We once got to house-sit for someone rent-free and utilities for free for 2 months on the condition that I switched the lights on and off in the evenings and took their car out for half an hour once a week. We already had a rental apartment so we sub-let that and one way and another we were quids-in (OK dollars-in as we were in the US).
Calling 111 at about 7:30 this morning because the severe pain in my leg hadn’t improved since the weekend. Sensible questions then the said they’d forward their report to my GP who would be in contact “sometime during the morning”.
Less than half an hour later they called me and arranged an appointment for 10:40 this morning. By 11:30 I’d left with a diagnosis (sciatica) and a box of co codamol, which are proving very effective.
So it wasn’t a trapped nerve, she had the appt with my brothers neighbour and a specialist. They took one look at her hand which was blue, looked very worried and suspect it’s a blocked artery rather than trapped nerve. He passed his notes on to her GP who then phoned her and said he suspects the pain is due to arthritis and not a blocked artery.
Yesterday she had an appt with the GP (that he had requested as they had forgotten to schedule her cancer bone scan due last year) where he said “right what are you here for” so she said you asked me to come in. Once again he said the pain in her arm is down to arthritis.
Last night she had a TIA, ambulance arrived within 15mins, gave her an aspirin and said they won’t take her to hospital as it had passed and she would be waiting hours to be seen.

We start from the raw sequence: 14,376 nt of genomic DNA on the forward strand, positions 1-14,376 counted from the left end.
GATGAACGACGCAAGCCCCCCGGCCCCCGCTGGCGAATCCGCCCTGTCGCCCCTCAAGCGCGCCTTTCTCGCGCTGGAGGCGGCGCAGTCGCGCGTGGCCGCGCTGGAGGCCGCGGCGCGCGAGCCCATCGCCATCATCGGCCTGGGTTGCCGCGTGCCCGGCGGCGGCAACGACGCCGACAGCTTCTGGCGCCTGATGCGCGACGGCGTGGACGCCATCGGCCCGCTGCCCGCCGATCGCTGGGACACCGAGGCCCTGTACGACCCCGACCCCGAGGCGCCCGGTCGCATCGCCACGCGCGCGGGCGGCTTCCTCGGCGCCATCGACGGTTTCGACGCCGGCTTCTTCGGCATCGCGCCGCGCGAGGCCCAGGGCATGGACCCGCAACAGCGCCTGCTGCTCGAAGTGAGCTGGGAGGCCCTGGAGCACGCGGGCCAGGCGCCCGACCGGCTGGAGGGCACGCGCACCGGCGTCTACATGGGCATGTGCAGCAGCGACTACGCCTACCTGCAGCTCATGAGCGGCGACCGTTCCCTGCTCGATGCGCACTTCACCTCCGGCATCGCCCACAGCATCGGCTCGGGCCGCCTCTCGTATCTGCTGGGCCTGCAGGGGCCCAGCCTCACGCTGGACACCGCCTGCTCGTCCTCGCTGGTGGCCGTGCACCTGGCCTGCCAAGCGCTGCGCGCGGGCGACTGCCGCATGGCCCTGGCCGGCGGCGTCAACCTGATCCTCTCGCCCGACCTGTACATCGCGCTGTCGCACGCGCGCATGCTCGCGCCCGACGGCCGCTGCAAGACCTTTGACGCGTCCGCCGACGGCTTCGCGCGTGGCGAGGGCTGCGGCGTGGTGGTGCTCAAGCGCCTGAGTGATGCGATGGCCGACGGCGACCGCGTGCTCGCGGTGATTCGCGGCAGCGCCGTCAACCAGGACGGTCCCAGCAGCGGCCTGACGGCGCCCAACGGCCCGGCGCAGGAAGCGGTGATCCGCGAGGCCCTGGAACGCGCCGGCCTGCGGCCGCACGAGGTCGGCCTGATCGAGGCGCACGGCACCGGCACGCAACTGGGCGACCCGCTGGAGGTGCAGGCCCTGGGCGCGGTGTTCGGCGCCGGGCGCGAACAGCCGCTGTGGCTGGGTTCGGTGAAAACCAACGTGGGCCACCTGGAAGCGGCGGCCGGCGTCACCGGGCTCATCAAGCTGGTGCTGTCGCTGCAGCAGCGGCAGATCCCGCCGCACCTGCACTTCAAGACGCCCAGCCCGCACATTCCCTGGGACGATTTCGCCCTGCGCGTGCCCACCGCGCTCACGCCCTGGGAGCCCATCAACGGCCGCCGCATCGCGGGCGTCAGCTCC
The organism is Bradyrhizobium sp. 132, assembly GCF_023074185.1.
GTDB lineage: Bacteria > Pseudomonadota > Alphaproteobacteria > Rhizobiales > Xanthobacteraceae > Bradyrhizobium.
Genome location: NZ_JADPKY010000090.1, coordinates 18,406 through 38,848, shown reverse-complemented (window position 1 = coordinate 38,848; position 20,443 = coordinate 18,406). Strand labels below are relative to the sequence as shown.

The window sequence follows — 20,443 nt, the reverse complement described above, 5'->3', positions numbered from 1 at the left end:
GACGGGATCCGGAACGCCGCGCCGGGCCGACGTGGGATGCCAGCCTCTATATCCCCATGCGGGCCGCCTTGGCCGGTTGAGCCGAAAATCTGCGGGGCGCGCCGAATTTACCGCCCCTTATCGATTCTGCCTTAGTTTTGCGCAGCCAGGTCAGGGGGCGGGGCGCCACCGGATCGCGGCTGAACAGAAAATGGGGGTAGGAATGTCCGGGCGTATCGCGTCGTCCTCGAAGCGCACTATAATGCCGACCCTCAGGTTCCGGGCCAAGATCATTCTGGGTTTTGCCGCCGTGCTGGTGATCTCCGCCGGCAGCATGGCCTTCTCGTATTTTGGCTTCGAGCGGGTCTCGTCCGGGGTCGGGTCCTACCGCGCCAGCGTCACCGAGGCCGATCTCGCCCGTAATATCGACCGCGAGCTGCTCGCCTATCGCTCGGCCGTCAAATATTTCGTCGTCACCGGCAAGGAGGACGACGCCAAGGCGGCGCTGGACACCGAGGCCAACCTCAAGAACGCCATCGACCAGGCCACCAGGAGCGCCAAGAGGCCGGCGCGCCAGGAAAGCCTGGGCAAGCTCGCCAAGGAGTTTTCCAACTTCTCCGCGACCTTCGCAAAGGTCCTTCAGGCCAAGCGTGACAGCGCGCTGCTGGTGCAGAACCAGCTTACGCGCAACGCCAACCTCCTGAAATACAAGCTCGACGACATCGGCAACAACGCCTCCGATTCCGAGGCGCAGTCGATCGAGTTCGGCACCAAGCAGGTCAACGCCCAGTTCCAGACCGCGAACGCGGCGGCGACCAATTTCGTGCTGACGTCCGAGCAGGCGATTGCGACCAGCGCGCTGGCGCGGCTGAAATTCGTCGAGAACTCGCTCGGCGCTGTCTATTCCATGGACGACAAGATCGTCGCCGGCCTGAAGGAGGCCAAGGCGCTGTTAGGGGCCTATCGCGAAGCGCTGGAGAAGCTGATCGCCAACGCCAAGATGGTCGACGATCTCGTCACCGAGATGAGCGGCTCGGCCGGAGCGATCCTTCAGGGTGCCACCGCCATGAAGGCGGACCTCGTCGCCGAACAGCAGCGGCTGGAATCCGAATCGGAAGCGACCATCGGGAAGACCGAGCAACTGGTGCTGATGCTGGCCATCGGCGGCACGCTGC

Dad phoned the GP this morning to get a referral to the stroke unit for her. Ambulance service had sent the notes to him and his response was “yes I’ve got them but don’t really understand what they are saying” following lots of waffling my dad got fed up. Phoned my brothers neighbour and within 30mins he had her booked in for this Thursday.
From the NHS website that the GP could have quite easily just googled.
If a TIA is suspected, you should be offered aspirin to take straight away. This helps to prevent a stroke.
Even if the symptoms disappear while you’re waiting for an ambulance to arrive, you still need to be assessed in hospital.
You should be referred to see a specialist within 24 hours of the onset of your symptoms.
Trying to resist the urge to throttle the GP at the moment.